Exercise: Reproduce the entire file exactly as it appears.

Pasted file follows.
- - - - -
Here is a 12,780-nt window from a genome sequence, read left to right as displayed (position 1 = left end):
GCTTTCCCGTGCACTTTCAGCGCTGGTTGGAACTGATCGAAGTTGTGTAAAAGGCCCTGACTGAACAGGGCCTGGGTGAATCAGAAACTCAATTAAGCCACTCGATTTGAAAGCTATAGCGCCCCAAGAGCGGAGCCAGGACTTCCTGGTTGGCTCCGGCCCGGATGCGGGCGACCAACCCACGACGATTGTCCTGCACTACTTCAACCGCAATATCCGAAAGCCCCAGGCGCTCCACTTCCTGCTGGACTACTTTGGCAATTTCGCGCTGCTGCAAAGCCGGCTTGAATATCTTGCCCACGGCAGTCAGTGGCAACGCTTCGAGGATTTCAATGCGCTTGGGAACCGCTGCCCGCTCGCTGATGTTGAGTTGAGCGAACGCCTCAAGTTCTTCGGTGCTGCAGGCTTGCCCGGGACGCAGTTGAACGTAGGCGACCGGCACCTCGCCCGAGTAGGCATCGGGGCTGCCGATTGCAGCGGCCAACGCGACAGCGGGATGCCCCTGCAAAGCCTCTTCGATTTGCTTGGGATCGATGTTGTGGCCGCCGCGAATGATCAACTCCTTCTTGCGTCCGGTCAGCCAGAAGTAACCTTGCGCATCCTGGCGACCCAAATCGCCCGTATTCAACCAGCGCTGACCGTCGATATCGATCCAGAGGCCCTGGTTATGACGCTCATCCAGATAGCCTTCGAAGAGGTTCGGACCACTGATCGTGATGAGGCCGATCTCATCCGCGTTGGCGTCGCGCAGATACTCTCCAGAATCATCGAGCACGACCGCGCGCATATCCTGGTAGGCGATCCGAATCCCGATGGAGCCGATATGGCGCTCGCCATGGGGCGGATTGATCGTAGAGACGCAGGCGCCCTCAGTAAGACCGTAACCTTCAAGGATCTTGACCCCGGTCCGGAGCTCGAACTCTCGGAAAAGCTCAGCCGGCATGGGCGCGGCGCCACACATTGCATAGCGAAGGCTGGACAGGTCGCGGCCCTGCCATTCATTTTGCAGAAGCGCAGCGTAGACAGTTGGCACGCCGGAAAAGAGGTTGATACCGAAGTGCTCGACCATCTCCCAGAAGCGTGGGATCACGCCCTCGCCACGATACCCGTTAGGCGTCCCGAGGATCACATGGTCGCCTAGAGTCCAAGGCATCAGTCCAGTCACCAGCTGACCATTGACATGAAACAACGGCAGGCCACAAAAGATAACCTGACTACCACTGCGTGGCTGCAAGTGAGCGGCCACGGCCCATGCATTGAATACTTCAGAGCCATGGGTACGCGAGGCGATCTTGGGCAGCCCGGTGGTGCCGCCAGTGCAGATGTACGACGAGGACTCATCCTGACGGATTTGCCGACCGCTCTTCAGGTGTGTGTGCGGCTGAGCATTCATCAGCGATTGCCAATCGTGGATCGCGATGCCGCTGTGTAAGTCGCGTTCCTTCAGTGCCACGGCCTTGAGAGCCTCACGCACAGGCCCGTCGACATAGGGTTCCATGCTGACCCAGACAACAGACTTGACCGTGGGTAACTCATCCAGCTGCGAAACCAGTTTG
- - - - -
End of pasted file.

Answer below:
Here is a 12,780-nt window from a genome sequence, read left to right as displayed (position 1 = left end):
GCTTTCCCGTGCACTTTCAGCGCTGGTTGGAACTGATCGAAGTTGTGTAAAAGGCCCTGACTGAACAGGGCCTGGGTGAATCAGAAACTCAATTAAGCCACTCGATTTGAAAGCTATAGCGCCCCAAGAGCGGAGCCAGGACTTCCTGGTTGGCTCCGGCCCGGATGCGGGCGACCAACCCACGACGATTGTCCTGCACTACTTCAACCGCAATATCCGAAAGCCCCAGGCGCTCCACTTCCTGCTGGACTACTTTGGCAATTTCGCGCTGCTGCAAAGCCGGCTTGAATATCTTGCCCACGGCAGTCAGTGGCAACGCTTCGAGGATTTCAATGCGCTTGGGAACCGCTGCCCGCTCGCTGATGTTGAGTTGAGCGAACGCCTCAAGTTCTTCGGTGCTGCAGGCTTGCCCGGGACGCAGTTGAACGTAGGCGACCGGCACCTCGCCCGAGTAGGCATCGGGGCTGCCGATTGCAGCGGCCAACGCGACAGCGGGATGCCCCTGCAAAGCCTCTTCGATTTGCTTGGGATCGATGTTGTGGCCGCCGCGAATGATCAACTCCTTCTTGCGTCCGGTCAGCCAGAAGTAACCTTGCGCATCCTGGCGACCCAAATCGCCCGTATTCAACCAGCGCTGACCGTCGATATCGATCCAGAGGCCCTGGTTATGACGCTCATCCAGATAGCCTTCGAAGAGGTTCGGACCACTGATCGTGATGAGGCCGATCTCATCCGCGTTGGCGTCGCGCAGATACTCTCCAGAATCATCGAGCACGACCGCGCGCATATCCTGGTAGGCGATCCGAATCCCGATGGAGCCGATATGGCGCTCGCCATGGGGCGGATTGATCGTAGAGACGCAGGCGCCCTCAGTAAGACCGTAACCTTCAAGGATCTTGACCCCGGTCCGGAGCTCGAACTCTCGGAAAAGCTCAGCCGGCATGGGCGCGGCGCCACACATTGCATAGCGAAGGCTGGACAGGTCGCGGCCCTGCCATTCATTTTGCAGAAGCGCAGCGTAGACAGTTGGCACGCCGGAAAAGAGGTTGATACCGAAGTGCTCGACCATCTCCCAGAAGCGTGGGATCACGCCCTCGCCACGATACCCGTTAGGCGTCCCGAGGATCACATGGTCGCCTAGAGTCCAAGGCATCAGTCCAGTCACCAGCTGACCATTGACATGAAACAACGGCAGGCCACAAAAGATAACCTGACTACCACTGCGTGGCTGCAAGTGAGCGGCCACGGCCCATGCATTGAATACTTCAGAGCCATGGGTACGCGAGGCGATCTTGGGCAGCCCGGTGGTGCCGCCAGTGCAGATGTACGACGAGGACTCATCCTGACGGATTTGCCGACCGCTCTTCAGGTGTGTGTGCGGCTGAGCATTCATCAGCGATTGCCAATCGTGGATCGCGATGCCGCTGTGTAAGTCGCGTTCCTTCAGTGCCACGGCCTTGAGAGCCTCACGCACAGGCCCGTCGACATAGGGTTCCATGCTGACCCAGACAACAGACTTGACCGTGGGTAACTCATCCAGCTGCGAAACCAGTTTG